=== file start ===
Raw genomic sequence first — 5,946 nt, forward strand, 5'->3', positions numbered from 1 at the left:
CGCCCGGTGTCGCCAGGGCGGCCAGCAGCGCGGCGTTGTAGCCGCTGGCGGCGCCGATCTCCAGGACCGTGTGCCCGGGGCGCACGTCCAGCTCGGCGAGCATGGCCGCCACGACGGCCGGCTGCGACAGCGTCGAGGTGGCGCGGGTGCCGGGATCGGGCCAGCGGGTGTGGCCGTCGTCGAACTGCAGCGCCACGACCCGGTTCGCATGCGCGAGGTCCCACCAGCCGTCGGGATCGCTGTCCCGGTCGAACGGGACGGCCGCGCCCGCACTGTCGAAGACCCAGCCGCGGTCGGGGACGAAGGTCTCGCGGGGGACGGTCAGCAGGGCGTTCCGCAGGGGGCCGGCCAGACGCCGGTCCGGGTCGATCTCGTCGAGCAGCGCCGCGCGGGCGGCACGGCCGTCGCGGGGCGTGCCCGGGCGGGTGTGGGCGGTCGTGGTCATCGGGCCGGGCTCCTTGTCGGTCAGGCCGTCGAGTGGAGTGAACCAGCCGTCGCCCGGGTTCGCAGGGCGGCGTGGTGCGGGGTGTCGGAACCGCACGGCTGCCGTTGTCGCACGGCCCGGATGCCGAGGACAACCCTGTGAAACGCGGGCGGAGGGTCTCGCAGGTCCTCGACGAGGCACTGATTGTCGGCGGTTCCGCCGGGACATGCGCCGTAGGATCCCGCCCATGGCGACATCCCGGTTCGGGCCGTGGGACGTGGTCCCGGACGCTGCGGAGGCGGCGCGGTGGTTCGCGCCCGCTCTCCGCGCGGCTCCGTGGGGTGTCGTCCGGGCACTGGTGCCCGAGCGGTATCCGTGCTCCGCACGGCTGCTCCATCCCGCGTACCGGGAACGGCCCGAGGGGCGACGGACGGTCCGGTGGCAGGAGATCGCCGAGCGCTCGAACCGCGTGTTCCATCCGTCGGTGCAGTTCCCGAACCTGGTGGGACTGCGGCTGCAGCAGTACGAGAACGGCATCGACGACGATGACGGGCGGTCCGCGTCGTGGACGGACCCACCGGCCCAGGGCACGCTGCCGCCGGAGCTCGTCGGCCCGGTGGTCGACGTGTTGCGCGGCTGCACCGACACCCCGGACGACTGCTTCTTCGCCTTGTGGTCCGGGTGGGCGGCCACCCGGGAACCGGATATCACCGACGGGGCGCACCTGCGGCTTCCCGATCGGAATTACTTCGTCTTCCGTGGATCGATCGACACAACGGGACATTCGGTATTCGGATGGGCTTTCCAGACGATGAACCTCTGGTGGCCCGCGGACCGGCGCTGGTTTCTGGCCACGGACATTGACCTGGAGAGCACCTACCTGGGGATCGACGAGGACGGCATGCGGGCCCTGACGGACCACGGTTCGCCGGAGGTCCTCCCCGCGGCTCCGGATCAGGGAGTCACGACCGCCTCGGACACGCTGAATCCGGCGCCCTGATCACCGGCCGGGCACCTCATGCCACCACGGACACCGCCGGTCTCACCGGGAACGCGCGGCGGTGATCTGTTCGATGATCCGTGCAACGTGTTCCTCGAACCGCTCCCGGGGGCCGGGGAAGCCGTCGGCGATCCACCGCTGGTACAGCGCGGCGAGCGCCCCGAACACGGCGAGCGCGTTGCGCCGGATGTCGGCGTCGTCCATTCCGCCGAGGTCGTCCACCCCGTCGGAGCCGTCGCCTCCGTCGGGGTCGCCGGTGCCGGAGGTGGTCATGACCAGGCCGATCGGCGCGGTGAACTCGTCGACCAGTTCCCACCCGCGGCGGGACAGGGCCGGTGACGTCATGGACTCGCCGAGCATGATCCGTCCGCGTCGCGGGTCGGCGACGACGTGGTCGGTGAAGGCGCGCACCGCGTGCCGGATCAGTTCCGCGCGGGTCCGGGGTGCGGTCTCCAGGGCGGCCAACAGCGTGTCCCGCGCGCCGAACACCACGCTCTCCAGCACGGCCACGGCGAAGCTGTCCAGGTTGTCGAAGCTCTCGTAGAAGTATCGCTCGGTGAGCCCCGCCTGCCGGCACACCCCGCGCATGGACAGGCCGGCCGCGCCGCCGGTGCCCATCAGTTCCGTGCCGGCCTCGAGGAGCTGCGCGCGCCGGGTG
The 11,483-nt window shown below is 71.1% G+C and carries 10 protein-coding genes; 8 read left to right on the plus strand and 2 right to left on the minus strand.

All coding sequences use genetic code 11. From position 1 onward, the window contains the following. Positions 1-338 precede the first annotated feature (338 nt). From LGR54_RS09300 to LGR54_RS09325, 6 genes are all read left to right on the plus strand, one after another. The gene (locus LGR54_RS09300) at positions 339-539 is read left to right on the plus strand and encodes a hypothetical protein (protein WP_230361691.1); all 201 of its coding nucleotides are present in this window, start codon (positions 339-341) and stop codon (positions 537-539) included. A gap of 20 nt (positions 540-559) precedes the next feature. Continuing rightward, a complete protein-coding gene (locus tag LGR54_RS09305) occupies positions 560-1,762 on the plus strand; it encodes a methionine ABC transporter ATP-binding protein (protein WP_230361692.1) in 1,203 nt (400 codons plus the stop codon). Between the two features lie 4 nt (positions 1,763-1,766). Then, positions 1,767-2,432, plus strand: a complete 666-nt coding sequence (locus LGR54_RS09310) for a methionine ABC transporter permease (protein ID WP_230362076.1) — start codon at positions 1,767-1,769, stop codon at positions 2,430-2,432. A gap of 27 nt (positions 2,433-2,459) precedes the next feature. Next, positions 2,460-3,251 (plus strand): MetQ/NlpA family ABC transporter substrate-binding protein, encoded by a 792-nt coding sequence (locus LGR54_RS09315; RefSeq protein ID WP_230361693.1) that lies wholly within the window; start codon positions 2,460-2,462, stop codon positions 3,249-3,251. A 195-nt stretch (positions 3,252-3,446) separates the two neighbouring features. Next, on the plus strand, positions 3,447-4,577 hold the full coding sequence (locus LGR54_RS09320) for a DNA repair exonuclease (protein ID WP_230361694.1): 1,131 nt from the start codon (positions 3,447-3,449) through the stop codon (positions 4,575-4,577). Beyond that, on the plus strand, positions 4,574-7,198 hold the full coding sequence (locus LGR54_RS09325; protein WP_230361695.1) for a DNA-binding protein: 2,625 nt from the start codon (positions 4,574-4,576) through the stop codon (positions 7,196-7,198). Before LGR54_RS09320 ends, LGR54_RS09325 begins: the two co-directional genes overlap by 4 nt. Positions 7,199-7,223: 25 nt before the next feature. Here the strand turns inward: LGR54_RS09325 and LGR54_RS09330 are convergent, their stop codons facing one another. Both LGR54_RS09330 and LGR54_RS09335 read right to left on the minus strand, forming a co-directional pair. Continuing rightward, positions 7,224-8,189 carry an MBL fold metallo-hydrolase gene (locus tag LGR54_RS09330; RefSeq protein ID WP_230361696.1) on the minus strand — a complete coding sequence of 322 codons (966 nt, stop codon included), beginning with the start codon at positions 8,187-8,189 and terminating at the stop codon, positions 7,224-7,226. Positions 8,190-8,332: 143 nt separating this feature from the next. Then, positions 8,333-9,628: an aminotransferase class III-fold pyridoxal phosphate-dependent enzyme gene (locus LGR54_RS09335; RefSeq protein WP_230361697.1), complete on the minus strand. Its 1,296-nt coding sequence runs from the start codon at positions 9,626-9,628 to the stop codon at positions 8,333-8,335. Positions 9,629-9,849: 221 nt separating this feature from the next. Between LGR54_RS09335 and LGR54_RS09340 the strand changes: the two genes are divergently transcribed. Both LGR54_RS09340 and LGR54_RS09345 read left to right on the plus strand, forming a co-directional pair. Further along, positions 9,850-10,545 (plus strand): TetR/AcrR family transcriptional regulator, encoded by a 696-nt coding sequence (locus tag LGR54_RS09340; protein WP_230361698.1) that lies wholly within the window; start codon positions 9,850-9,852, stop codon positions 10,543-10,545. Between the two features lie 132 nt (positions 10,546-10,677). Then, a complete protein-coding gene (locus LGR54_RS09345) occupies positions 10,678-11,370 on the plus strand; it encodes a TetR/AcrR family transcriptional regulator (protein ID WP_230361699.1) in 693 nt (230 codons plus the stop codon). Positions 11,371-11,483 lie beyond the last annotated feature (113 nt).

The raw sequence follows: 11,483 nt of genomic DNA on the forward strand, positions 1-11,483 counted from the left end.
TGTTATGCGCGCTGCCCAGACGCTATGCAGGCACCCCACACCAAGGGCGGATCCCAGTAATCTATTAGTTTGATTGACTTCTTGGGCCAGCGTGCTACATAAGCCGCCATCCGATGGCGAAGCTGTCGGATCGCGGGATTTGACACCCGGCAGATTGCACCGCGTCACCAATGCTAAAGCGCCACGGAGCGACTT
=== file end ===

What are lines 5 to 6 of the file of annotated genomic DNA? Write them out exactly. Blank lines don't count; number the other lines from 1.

The raw sequence follows: 11,483 nt of genomic DNA on the forward strand, positions 1-11,483 counted from the left end.
TGTTATGCGCGCTGCCCAGACGCTATGCAGGCACCCCACACCAAGGGCGGATCCCAGTAATCTATTAGTTTGATTGACTTCTTGGGCCAGCGTGCTACATAAGCCGCCATCCGATGGCGAAGCTGTCGGATCGCGGGATTTGACACCCGGCAGATTGCACCGCGTCACCAATGCTAAAGCGCCACGGAGCGACTT